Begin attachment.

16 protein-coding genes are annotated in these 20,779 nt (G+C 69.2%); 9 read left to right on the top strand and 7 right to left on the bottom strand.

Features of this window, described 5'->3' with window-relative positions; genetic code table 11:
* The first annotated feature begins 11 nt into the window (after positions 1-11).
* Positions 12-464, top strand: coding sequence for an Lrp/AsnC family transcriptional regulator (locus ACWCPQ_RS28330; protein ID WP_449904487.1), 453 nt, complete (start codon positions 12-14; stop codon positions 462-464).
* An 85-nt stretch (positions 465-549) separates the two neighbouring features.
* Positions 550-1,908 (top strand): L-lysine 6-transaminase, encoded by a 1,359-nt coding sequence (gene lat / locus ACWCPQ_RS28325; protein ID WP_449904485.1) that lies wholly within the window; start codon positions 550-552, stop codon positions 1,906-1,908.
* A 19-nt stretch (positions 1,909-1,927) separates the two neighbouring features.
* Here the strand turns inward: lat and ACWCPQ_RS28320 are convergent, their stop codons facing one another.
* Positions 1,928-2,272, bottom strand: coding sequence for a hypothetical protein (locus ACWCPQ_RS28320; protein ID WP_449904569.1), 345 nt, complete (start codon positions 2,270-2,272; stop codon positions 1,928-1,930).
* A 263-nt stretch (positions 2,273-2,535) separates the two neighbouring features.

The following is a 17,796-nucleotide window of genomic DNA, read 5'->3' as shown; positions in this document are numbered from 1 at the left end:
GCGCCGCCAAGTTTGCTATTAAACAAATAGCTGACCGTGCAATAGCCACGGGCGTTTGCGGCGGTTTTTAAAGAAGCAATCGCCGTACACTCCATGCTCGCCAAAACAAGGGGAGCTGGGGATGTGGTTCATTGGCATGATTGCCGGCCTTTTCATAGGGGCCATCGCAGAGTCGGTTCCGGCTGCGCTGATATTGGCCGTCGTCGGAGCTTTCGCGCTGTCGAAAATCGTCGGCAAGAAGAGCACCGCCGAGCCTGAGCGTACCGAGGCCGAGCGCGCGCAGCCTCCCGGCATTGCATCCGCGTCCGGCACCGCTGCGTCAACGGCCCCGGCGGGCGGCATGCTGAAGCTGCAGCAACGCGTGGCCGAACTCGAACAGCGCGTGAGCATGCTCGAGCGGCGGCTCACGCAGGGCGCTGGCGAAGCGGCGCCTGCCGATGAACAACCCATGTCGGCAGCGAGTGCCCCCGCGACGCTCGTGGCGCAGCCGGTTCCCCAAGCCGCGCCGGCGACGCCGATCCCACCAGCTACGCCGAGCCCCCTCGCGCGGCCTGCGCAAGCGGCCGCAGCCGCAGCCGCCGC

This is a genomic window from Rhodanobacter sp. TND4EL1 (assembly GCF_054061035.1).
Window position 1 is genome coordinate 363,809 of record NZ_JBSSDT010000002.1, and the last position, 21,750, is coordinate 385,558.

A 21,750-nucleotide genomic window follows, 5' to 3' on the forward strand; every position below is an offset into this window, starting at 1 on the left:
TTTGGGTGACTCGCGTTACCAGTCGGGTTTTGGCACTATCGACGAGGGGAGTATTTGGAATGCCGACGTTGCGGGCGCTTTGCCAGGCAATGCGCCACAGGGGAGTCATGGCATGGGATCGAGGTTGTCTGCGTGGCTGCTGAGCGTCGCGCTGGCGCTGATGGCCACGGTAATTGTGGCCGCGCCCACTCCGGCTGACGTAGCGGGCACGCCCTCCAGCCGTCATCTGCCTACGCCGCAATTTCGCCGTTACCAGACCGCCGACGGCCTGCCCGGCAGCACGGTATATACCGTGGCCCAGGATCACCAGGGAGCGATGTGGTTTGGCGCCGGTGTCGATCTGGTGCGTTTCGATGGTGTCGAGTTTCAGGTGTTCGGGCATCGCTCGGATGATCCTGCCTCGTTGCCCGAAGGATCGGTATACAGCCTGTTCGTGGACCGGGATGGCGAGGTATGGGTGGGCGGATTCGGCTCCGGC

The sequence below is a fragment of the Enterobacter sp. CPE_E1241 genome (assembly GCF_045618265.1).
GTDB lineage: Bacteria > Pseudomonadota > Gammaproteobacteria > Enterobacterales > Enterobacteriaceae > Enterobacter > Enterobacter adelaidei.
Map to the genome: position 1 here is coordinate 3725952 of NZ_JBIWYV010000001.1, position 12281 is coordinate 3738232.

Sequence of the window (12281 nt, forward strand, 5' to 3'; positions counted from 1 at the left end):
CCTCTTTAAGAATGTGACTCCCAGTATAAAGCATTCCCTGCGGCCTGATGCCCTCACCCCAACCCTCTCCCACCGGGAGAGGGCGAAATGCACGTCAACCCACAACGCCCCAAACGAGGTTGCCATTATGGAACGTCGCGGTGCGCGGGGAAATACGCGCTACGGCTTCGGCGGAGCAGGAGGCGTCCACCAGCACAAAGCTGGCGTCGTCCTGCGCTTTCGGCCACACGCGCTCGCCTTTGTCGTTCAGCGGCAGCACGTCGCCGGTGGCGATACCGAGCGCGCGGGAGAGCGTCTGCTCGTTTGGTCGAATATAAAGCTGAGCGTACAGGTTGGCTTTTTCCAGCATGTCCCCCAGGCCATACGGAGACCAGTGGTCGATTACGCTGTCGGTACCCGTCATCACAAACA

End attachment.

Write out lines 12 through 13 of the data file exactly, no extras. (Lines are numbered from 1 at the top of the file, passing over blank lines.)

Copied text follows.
GCGCCGCCAAGTTTGCTATTAAACAAATAGCTGACCGTGCAATAGCCACGGGCGTTTGCGGCGGTTTTTAAAGAAGCAATCGCCGTACACTCCATGCTCGCCAAAACAAGGGGAGCTGGGGATGTGGTTCATTGGCATGATTGCCGGCCTTTTCATAGGGGCCATCGCAGAGTCGGTTCCGGCTGCGCTGATATTGGCCGTCGTCGGAGCTTTCGCGCTGTCGAAAATCGTCGGCAAGAAGAGCACCGCCGAGCCTGAGCGTACCGAGGCCGAGCGCGCGCAGCCTCCCGGCATTGCATCCGCGTCCGGCACCGCTGCGTCAACGGCCCCGGCGGGCGGCATGCTGAAGCTGCAGCAACGCGTGGCCGAACTCGAACAGCGCGTGAGCATGCTCGAGCGGCGGCTCACGCAGGGCGCTGGCGAAGCGGCGCCTGCCGATGAACAACCCATGTCGGCAGCGAGTGCCCCCGCGACGCTCGTGGCGCAGCCGGTTCCCCAAGCCGCGCCGGCGACGCCGATCCCACCAGCTACGCCGAGCCCCCTCGCGCGGCCTGCGCAAGCGGCCGCAGCCGCAGCCGCCGC

This is a genomic window from Rhodanobacter sp. TND4EL1 (assembly GCF_054061035.1).